Everyone has mental health that needs protecting, but problems can arise when we focus too much on statistics and not on having conversations.
So often, we hear figures like ‘1 in 4 people will experience a mental health problem in their lifetime’. While it’s important to communicate how common mental health problems are, these figures can also be seen as othering. That is, mental ill health happens to someone other than us and the responsibility for conversations about mental health is not seen to be everyone’s responsibility.
We need to encourage conversations around mental health in the workplace to break the stigma and normalise the fact we could all use help sometimes.
In reflection of Mental Health Awareness Week, Nuffield Health’s Brendan Street discusses how we can encourage these conversations year-round.
Mental health can be a sensitive subject and starting conversations without considering what you’re going to say and what you want your employees to gain, could mean you fail to make the most of the opportunity.
Start by creating a culture that celebrates openness and doesn’t discriminate. This means removing the sense of ‘othering’ that typically comes with using statistics like ‘1 in 4’ and moving to a culture of 4 in 4, as we all have mental health needs.
The best way to do this is getting buy-in from the top. If employees see managers and directors investing in employee wellbeing, they’ll be more likely to speak up, as the fear of discrimination is lifted.
Speak to an expert about how to approach the conversation. Doctors and psychotherapists can to advise you on the best ways to initiate conversations with employees and how to guide them. They may also be able to suggest some signs of mental distress you might notice, in those employees who don’t yet feel comfortable speaking out.
Being able to notice behaviour changes like irritability, turning up late or a decline in appearance means you can take an employee aside for an informal chat. It may be exactly what they need to begin their journey to better health.
Remember, using diagnostic or medical language can be daunting for employees, so stick to familiar terms that describe symptoms or feelings in common language.
The power of listening
While leading conversations around mental health can be a key move for your employees, sometimes what you don’t say can be as important as what you do.
Active listening is a technique that involves concentration and deep empathy with what the speaker is saying. Sometimes, the only speaking involved is repeating back what your employee has said to you or rephrasing it to demonstrate you’ve understood the meaning.
Research shows 15 percent of staff who’ve spoken to a manager about their mental health felt their disclosure was either dismissed or they were looked at differently by their employer.
Employees may only get the courage to speak once, so it’s crucial you’re ready to listen and demonstrate you’re actively listening so they feel understood.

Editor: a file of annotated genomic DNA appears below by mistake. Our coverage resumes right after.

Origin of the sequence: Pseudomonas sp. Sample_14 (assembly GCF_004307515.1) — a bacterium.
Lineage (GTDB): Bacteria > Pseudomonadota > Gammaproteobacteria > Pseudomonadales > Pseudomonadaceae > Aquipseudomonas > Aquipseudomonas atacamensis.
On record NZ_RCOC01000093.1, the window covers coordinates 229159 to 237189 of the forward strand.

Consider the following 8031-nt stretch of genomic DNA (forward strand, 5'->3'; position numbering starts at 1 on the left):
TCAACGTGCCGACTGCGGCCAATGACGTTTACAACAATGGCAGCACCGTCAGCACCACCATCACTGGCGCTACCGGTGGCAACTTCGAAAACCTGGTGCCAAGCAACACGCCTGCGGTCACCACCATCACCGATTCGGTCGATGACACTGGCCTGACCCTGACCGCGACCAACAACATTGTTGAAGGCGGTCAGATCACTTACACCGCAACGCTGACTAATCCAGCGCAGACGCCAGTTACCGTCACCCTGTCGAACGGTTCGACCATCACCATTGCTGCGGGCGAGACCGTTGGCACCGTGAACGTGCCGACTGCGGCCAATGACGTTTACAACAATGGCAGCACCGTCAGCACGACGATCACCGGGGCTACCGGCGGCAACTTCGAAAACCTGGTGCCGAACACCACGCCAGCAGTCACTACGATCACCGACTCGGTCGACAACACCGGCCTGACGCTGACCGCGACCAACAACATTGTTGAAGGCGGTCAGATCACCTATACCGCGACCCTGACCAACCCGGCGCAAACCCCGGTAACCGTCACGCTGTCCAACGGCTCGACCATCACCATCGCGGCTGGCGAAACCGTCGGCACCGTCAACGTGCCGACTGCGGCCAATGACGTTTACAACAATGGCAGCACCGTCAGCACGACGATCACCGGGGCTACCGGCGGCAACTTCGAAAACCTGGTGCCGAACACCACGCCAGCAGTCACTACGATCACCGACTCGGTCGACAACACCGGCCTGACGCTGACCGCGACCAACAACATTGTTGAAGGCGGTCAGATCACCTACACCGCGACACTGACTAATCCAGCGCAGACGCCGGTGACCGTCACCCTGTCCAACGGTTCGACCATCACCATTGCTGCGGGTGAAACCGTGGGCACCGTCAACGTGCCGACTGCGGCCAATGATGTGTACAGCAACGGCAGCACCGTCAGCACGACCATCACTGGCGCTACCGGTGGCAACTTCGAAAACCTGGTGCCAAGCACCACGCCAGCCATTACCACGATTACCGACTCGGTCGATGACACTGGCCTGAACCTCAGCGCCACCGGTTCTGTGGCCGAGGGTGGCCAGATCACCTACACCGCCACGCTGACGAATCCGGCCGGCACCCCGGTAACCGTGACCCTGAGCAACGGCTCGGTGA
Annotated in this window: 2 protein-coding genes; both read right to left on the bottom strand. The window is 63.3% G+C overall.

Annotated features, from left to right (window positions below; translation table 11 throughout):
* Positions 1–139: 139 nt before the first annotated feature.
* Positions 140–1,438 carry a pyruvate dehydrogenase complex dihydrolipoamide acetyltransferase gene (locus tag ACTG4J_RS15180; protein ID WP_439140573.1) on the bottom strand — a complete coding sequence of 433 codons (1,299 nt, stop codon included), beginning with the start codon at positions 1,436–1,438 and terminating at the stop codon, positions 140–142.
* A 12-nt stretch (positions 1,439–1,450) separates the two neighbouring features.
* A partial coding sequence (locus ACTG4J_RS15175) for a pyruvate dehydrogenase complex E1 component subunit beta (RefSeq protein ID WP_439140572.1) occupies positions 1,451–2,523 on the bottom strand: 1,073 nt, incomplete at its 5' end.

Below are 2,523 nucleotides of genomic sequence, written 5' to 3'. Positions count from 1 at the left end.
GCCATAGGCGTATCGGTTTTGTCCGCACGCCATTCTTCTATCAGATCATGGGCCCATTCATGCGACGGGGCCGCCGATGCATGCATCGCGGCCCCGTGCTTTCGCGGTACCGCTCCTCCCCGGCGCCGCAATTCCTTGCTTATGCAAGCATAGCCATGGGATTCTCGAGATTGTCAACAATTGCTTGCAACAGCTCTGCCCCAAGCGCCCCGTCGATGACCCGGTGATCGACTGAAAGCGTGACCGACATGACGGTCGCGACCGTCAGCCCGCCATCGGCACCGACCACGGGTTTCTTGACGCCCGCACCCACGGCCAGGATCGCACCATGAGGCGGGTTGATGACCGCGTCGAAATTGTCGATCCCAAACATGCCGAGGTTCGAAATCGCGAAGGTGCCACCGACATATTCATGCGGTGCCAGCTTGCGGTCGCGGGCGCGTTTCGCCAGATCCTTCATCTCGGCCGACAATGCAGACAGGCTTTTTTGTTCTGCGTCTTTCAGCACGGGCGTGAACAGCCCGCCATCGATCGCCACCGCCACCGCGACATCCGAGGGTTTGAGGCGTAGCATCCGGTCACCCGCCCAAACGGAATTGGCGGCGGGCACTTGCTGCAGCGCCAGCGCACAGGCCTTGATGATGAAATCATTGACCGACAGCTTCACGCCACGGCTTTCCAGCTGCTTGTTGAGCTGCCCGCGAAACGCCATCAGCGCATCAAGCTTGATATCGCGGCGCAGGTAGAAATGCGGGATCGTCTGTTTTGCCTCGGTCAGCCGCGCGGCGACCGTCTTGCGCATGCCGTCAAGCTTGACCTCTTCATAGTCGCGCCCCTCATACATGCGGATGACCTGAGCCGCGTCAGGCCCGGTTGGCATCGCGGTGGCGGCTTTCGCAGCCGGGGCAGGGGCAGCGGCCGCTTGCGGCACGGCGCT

Language isn’t just important in direct conversation, though. Listening out for language changes in employees day-to-day could be an early indication someone’s suffering, too.
Next steps to meaningful conversations
The first contact with a struggling employee is a huge step, but it’s important you initiate the right next steps going forward. Make sure they know your door is always open and point them towards any other designated people, like mental health first aiders or internal mental health champions.
At Nuffield Health, we introduced Emotional Literacy training for all staff. 92 percent of whom took the training stated they felt able to support a colleague in distress. Initiatives like this build an open community, and a common language, encouraging more people to speak out. They’re also inexpensive compared with costs resulting from not helping people, like presenteeism and absenteeism.
Employees suffering from mental ill health have the right to reasonable adjustments in the workplace to help them cope. Many managers will have ongoing conversations with internal HR departments to let them know about any working changes or to seek advice if support is needed.
For smaller businesses, there may not be an internal HR department available. What you provide will depend on your own company’s policies and resources. However, there are plenty of effective, inexpensive actions employers can take to relieve stress on employees.
Ask questions to get an idea of the immediate help you can offer. For example; if an employee is stressed or tired, consider offering more flexible or fewer working hours while they focus on their health. If they’re feeling helpless or alone, pencil in regular catchups, so they know they have someone to talk to.
There are also cost-effective tools available to support for struggling employees. Employee Assistance Programmes (EAP) offer flexible service packages, giving employees access to help like phone lines and counselling sessions.
At Nuffield Health we introduced an online platform PATH, which uses a number of algorithms to determine a person’s risk factors and generate a tailored assessment for them.
The data collected is used to drive an organisation’s wellbeing strategy for the future, increasing the success rate and return on investment.
Smart employers cultivate culture and provide support for distress and mental ill health in the workplace, showing employees dialogue about mental health is both welcomed and expected.
By Brendan Street, professional head of emotional wellbeing, Nuffield Health